• British government’s lack of food aid to Ireland during The Great Famine coerced nearly half the surviving population to leave Ireland
  • Famine brought abject poverty, severe malnutrition inducing poor health, and adversely affected (to some--even death) 3-4 million Irish
  • During the Great Famine years: Grains out of Ireland, were exported to England, while Irish were dying from the famine or causes due to it
Overall, some of the great positives borne out of these waves of Irish emigrants was the fact that millions the world over, have benefited from their rich Irish heritage.  On the backs of their respective Irish ancestors, each descendant (or not) has reaped the benefits of solid industrial and manufacturing infra-structures in their current societies such as in the Americas--the building of the extensive railroad, canals, steel and iron foundries, highways and remote byway systems, and often strong political leadership roles played in the evolvement and development of each nation's local and national governments.

Further Reading

1. O hEithir, Breandan, A Pocket History of Ireland, The O'Brien Press, Dublin, Ireland, 1989
2. MacManus, Seamus, The Story of the Irish Race, The New York Irish Publishing Co., 1921

Wednesday, April 24, 2013


Probate (i.e. wills) researching in England heretofore has been a fairly complex research process. For drawing accurate conclusions and connections to prior generations in especially the pre-1858 and/or pre-civil registration (pre-1837) era, few records do so any better than wills. Where extant, they often play a major role in genealogical provenance.

Recently, however, the 'difficulty' level has just been majorly adjusted and turned down a couple of notches! Why?
Did you know that just about all of England's counties now have indexes--most of them quite significant--available online?

Those who use and research in England's probate records--including wills, administrations/admons, inventories, codicils and etc., may also be very pleased to learn that (click "England", then click the county of interest, then "Probate") gives quick step-by-steps for researching in and pointing you to each rich online county resources to these records.

The key to using probate records is knowing in and by which probate court jurisdiction your ancestor's parish of residence at death--was covered. And the Wiki provides you not only with one but several (ranked) possible probate court jurisdictions in which the target parish comes under--critical information for deciding which court[s] to search. For example: The F.S. Wiki points you to David Wright's all-London Wills Index ~1750 to 1858 (now at FindMyPast).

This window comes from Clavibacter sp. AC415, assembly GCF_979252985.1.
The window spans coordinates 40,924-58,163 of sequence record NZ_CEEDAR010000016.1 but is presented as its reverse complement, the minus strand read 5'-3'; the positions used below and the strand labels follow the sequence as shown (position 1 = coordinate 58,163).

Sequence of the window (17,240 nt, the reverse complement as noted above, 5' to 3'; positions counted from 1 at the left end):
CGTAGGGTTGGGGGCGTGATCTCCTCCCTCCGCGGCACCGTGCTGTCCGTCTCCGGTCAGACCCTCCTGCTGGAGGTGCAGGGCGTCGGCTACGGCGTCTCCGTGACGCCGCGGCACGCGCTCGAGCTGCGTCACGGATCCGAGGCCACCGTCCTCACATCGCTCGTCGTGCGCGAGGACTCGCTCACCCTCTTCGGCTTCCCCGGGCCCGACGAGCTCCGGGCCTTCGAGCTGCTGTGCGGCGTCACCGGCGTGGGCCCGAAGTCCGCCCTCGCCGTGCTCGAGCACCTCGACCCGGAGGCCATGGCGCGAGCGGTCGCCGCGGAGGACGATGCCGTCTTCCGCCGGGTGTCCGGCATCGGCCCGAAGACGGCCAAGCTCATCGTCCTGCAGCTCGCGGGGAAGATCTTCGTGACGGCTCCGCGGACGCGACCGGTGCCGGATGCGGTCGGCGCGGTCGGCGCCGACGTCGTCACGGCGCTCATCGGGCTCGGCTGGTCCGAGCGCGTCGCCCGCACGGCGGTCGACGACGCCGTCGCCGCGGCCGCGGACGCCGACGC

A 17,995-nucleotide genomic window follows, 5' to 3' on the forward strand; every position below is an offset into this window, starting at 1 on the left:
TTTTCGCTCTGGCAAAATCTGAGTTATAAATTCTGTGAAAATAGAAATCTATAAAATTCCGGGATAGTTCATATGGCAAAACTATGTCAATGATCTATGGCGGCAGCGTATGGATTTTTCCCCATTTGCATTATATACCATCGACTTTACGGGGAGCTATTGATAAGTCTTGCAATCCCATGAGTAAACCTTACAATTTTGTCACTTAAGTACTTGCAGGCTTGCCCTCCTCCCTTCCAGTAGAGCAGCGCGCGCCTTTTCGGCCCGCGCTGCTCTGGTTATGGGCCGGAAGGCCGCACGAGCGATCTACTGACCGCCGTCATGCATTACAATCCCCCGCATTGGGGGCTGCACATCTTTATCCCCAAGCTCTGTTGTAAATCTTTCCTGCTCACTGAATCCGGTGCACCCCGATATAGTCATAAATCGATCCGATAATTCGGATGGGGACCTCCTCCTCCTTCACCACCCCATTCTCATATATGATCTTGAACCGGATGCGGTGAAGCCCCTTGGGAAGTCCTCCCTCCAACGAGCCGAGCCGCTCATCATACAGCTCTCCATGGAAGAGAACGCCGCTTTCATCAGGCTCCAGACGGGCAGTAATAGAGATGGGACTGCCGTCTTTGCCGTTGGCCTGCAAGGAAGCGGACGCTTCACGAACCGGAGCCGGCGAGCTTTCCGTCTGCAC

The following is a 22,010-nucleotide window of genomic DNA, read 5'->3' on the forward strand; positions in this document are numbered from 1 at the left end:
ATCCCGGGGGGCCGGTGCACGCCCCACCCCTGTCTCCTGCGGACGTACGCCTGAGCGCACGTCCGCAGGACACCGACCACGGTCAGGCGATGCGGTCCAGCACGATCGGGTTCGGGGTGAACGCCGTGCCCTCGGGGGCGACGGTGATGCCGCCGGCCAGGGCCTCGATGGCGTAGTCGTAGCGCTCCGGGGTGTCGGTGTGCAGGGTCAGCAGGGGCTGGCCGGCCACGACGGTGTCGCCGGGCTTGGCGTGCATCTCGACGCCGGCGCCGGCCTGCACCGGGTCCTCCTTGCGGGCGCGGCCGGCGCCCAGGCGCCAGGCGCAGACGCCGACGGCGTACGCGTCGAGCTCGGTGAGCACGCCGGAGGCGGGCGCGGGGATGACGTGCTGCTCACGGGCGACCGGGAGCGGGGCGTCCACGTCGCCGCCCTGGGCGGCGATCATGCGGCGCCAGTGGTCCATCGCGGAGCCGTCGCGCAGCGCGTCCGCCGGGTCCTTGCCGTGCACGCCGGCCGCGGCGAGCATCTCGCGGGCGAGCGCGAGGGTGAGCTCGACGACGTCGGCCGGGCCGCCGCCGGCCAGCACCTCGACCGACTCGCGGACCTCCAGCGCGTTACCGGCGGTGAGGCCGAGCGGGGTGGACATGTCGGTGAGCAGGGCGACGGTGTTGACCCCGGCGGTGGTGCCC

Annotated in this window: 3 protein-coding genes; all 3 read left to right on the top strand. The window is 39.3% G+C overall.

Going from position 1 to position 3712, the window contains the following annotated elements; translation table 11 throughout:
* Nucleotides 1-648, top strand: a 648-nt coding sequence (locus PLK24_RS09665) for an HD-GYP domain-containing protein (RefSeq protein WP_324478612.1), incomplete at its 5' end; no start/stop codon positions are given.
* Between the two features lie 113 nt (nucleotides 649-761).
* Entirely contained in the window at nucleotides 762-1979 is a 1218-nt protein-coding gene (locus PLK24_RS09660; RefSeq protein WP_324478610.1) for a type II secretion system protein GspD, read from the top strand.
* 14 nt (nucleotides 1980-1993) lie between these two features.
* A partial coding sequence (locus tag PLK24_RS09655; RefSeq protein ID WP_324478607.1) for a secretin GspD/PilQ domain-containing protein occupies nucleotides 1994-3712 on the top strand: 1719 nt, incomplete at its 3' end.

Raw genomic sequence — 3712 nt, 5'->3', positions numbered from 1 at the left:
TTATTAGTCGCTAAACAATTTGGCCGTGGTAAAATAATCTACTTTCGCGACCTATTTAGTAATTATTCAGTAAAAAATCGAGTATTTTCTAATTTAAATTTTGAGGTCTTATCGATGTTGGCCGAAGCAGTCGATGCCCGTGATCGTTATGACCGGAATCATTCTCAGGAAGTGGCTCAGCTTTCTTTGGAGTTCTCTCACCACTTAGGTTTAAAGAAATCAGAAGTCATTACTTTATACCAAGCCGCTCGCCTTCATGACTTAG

The Wiki is updated with similar information on all new critical online resources researchers need to more quickly locate wills, by displaying and sharing links to these online indexes to wills (and other records). And the best part? Most of them are free or at low cost to you.

Thanks to the Wiki, you can easily determine that most England counties now have online indexes to wills, admons and other probate records. Amazingly, only a few counties do not offer much online, but which is constantly changing. 

Current online Internet offerings, would you believe, renders finding probate records in England significantly easier, thus making research in original probate records themselves, a lot more fun!

Tuesday, April 16, 2013

London Huguenot Record Treasures at FamilySearch

England and the especially the greater London region by 1686 became a vast refuge for many French Huguenots. France's King placed a virtual death warrant on all Huguenots, declaring each person in a sense, as 'enemies of the state', and which flushed numerous among their flocks, out into the world, including North America, South Africa, West Indies, Scandinavia, Russia and other places.

Records of the French Huguenot chapels in the Greater London region are quite extensive. Over a century, these registers have been published by the Huguenot Society of Great Britain (London). They have also been microfilmed formerly by the Genealogical Society of Utah (now In particular, the christenings now, like never before, have been mostly indexed and transcribed and made available online at